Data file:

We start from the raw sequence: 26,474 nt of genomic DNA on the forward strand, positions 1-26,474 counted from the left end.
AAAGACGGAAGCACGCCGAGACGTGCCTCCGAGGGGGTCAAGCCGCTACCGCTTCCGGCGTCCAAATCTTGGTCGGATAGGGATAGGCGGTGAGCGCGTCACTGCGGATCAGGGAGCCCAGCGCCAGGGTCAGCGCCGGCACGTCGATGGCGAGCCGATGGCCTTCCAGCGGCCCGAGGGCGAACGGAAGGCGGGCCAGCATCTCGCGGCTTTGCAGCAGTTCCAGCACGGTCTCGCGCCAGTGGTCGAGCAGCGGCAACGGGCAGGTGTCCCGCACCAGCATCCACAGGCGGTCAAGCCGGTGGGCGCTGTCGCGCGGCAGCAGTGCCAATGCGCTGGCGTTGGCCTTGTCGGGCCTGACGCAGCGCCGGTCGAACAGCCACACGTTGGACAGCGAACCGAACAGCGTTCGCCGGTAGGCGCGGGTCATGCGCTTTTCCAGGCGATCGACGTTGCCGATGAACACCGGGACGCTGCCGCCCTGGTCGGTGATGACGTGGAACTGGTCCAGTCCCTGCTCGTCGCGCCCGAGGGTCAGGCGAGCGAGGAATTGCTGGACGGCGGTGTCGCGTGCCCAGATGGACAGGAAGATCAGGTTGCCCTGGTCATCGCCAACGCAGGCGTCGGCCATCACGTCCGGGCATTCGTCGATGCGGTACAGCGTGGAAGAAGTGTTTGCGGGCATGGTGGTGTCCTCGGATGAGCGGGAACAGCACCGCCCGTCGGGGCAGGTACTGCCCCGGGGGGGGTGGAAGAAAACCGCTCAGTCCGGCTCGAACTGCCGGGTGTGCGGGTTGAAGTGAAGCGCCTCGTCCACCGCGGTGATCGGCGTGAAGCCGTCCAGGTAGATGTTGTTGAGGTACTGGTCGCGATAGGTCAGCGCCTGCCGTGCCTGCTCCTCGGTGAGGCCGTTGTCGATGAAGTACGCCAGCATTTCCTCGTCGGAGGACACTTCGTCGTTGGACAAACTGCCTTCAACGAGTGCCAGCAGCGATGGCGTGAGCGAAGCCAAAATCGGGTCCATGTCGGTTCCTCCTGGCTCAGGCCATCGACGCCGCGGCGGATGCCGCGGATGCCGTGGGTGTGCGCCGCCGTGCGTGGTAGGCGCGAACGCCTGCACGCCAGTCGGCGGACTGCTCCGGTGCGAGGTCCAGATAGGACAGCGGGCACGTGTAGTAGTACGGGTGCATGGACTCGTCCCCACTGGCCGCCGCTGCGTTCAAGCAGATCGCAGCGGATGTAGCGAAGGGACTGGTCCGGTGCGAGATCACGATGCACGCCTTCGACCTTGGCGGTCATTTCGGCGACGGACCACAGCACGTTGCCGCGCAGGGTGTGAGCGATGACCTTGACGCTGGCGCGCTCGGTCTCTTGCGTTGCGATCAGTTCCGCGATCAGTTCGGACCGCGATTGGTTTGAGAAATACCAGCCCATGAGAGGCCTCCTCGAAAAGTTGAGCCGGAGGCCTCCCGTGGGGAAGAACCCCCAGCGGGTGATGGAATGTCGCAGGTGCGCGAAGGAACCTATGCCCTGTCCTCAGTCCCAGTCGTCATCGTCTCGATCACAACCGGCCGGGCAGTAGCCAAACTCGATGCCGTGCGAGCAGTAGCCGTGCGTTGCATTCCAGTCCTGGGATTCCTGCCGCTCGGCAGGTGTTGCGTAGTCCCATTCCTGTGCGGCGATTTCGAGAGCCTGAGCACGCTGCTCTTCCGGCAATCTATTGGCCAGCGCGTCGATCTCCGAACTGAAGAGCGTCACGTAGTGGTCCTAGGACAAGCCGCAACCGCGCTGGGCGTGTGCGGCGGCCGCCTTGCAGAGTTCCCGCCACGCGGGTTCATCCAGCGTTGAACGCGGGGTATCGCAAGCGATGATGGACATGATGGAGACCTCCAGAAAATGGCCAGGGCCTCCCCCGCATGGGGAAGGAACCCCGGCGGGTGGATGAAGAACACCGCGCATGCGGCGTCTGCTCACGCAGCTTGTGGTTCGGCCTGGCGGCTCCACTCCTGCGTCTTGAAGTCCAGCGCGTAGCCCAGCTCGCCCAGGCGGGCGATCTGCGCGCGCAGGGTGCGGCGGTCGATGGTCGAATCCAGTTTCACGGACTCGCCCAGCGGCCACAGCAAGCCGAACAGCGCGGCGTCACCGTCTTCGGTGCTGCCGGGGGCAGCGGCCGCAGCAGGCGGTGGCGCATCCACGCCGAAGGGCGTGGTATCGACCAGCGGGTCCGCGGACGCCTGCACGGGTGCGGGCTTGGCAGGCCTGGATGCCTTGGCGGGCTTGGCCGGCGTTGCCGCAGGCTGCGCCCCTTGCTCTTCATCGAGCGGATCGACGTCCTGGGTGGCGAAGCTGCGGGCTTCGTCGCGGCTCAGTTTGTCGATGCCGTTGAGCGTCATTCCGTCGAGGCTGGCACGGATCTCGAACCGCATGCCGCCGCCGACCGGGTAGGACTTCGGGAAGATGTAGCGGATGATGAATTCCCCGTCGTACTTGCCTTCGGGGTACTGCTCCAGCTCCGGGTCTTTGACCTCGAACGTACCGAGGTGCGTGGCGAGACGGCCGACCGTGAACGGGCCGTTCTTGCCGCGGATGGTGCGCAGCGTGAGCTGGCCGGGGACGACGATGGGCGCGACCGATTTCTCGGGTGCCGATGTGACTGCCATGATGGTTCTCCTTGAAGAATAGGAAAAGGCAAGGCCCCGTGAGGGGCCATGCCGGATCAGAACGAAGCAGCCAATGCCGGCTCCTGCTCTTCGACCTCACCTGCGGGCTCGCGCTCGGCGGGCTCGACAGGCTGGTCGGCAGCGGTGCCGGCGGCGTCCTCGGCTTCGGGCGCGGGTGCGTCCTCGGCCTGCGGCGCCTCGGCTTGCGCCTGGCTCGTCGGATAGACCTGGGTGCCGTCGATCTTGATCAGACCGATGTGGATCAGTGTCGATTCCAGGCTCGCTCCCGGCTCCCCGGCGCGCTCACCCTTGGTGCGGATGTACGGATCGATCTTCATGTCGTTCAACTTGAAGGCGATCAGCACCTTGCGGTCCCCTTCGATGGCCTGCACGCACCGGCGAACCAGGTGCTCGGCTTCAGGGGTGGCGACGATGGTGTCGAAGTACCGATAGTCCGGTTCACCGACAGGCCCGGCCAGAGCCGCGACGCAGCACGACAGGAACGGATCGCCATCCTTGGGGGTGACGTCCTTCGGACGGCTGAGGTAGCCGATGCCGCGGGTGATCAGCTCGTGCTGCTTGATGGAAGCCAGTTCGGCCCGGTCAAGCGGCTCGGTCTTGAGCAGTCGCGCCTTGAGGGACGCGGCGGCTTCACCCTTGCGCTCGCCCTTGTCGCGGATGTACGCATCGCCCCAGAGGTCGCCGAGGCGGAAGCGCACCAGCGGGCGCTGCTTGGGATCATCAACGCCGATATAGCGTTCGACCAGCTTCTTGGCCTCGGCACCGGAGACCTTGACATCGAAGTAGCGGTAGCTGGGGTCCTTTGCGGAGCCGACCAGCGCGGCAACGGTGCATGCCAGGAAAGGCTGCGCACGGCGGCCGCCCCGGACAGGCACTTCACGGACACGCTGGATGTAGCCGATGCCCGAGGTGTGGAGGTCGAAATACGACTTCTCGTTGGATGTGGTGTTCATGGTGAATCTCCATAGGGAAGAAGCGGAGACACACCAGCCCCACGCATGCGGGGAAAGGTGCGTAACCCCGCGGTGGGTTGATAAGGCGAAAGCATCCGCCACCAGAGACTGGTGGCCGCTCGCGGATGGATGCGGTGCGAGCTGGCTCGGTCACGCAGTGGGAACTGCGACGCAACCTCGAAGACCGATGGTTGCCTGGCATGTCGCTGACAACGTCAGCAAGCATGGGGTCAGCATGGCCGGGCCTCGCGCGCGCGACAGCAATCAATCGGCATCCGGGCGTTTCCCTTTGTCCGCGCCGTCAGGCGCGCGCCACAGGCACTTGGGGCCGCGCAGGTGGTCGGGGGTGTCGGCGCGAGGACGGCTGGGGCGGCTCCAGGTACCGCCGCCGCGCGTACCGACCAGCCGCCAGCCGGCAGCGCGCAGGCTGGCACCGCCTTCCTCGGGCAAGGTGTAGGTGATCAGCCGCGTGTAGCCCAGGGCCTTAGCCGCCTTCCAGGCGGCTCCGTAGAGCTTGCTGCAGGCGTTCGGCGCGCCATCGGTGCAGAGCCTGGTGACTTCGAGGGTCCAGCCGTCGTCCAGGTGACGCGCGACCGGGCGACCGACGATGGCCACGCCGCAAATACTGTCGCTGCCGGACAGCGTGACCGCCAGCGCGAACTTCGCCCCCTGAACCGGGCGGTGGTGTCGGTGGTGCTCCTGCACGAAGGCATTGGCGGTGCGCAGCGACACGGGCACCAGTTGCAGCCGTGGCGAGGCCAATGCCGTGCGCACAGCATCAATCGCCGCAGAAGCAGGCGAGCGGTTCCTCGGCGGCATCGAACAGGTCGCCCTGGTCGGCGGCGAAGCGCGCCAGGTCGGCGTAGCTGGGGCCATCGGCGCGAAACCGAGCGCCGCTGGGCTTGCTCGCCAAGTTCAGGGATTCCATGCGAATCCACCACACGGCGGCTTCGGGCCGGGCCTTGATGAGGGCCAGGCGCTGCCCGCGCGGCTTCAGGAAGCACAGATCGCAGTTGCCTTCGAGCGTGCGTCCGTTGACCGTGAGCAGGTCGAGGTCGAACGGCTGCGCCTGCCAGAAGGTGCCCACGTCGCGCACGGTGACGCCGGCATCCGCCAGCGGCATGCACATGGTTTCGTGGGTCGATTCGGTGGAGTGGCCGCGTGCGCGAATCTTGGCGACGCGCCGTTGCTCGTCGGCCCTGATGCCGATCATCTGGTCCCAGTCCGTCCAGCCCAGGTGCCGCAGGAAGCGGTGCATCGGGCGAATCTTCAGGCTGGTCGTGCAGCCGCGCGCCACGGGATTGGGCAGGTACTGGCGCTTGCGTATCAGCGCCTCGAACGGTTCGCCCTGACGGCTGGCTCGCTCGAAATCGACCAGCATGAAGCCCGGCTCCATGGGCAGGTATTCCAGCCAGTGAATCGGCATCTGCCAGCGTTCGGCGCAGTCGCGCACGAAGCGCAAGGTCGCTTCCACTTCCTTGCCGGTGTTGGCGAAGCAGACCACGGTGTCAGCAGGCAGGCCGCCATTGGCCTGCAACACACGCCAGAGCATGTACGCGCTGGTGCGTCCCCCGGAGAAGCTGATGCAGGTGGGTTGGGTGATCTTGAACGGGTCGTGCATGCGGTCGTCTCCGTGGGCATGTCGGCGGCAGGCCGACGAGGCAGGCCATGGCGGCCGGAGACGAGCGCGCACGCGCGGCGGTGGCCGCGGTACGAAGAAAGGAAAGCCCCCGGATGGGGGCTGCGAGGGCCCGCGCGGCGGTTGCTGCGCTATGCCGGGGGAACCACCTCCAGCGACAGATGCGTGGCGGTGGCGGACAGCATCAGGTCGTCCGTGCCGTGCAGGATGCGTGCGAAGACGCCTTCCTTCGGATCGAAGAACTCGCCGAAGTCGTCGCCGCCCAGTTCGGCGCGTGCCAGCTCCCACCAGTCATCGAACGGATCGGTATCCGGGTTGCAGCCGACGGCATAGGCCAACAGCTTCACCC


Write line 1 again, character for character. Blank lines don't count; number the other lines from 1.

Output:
We start from the raw sequence: 26,474 nt of genomic DNA on the forward strand, positions 1-26,474 counted from the left end.